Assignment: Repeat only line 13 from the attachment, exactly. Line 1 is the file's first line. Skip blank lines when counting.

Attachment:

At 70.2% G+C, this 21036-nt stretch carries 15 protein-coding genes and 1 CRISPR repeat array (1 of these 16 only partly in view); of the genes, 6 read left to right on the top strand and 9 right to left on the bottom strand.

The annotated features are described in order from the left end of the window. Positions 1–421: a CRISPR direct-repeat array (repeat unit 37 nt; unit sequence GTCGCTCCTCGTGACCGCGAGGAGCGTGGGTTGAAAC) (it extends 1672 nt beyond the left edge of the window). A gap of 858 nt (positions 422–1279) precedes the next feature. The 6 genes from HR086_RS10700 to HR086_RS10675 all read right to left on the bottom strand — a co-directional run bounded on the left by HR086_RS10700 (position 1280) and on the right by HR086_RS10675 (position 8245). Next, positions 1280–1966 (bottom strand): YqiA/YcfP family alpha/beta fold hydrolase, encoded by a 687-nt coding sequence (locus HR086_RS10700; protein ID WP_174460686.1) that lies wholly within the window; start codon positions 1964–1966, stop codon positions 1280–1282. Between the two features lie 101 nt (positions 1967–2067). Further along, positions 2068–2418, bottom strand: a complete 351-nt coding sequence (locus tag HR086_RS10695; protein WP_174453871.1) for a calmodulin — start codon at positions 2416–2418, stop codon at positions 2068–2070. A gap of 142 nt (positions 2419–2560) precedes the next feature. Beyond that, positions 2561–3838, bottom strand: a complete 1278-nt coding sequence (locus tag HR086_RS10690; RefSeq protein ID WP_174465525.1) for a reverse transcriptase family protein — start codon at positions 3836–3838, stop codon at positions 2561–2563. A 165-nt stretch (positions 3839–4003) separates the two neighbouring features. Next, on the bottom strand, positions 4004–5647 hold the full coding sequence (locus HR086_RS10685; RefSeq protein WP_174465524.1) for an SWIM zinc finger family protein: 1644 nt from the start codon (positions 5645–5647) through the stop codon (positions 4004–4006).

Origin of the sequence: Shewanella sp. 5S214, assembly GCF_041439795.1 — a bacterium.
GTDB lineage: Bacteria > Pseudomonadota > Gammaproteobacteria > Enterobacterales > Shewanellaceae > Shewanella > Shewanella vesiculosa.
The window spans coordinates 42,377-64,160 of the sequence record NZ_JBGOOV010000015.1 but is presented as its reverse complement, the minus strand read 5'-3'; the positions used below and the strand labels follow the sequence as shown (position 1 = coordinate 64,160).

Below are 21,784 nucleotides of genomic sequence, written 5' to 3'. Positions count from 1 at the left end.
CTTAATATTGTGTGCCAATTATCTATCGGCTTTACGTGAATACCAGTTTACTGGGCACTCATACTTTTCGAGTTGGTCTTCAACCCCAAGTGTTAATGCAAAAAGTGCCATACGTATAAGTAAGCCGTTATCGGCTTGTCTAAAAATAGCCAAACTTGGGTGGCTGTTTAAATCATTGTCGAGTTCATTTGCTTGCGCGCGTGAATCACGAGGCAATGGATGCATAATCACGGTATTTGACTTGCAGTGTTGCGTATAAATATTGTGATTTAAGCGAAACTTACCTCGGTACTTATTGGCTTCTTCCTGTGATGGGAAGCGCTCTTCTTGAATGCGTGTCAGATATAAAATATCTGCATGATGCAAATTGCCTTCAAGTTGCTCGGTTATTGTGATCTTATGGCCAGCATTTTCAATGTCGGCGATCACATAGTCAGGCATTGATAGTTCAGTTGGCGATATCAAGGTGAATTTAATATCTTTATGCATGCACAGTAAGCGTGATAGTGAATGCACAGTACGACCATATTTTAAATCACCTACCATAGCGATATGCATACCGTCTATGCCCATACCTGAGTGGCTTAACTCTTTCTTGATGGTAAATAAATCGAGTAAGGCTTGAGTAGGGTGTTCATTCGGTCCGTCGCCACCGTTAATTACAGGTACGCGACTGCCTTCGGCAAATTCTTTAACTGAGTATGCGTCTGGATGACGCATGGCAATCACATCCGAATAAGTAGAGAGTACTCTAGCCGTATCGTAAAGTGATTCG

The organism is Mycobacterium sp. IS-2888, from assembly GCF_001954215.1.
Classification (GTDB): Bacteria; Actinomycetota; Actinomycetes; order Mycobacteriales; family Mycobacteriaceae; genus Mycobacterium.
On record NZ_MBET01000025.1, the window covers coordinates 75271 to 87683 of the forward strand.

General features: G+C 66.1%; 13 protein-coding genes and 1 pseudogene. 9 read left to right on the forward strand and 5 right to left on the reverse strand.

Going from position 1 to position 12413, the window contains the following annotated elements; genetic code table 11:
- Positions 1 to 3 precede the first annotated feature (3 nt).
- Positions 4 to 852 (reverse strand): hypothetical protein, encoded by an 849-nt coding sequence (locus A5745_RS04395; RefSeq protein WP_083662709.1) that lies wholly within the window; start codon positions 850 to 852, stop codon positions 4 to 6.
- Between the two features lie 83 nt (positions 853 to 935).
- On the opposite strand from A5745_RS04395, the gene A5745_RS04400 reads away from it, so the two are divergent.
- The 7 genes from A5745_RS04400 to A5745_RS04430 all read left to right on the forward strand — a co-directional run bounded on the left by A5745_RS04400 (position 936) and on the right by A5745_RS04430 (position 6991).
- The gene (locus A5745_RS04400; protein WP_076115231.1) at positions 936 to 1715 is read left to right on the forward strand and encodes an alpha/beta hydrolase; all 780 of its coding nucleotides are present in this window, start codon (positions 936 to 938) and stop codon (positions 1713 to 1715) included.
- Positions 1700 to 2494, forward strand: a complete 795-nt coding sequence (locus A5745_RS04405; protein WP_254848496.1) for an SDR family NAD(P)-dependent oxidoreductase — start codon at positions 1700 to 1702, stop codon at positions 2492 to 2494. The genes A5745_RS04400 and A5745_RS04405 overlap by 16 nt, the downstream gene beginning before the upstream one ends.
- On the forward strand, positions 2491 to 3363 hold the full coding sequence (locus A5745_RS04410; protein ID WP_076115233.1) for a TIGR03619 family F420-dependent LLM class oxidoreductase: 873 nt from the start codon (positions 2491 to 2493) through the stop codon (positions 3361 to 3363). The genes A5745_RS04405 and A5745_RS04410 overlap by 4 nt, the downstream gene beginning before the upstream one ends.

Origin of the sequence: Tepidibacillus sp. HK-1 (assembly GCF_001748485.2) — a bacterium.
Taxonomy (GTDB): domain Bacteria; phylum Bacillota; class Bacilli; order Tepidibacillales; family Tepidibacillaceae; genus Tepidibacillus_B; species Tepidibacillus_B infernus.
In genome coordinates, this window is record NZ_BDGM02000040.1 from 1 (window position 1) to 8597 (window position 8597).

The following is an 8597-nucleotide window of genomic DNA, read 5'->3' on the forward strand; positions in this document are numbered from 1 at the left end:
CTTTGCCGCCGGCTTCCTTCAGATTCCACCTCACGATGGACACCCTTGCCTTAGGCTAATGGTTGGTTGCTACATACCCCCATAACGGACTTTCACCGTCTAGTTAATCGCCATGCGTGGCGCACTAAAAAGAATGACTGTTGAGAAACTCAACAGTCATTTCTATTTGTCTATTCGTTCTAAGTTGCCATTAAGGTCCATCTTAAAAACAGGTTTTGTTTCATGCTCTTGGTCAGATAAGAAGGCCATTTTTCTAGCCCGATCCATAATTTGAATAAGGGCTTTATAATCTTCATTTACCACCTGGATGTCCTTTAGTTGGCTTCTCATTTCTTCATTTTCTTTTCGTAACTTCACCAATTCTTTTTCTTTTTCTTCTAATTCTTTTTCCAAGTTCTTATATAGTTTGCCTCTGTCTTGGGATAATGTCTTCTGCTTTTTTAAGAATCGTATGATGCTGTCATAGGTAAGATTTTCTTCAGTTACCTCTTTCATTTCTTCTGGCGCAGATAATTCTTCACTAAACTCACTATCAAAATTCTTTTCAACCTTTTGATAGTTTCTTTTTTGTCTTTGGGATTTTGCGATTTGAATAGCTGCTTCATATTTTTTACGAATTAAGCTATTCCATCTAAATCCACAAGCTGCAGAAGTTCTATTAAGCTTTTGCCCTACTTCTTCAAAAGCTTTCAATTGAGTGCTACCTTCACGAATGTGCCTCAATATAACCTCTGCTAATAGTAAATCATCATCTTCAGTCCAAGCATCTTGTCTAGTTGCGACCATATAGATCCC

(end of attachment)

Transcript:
- Positions 1 to 3 precede the first annotated feature (3 nt).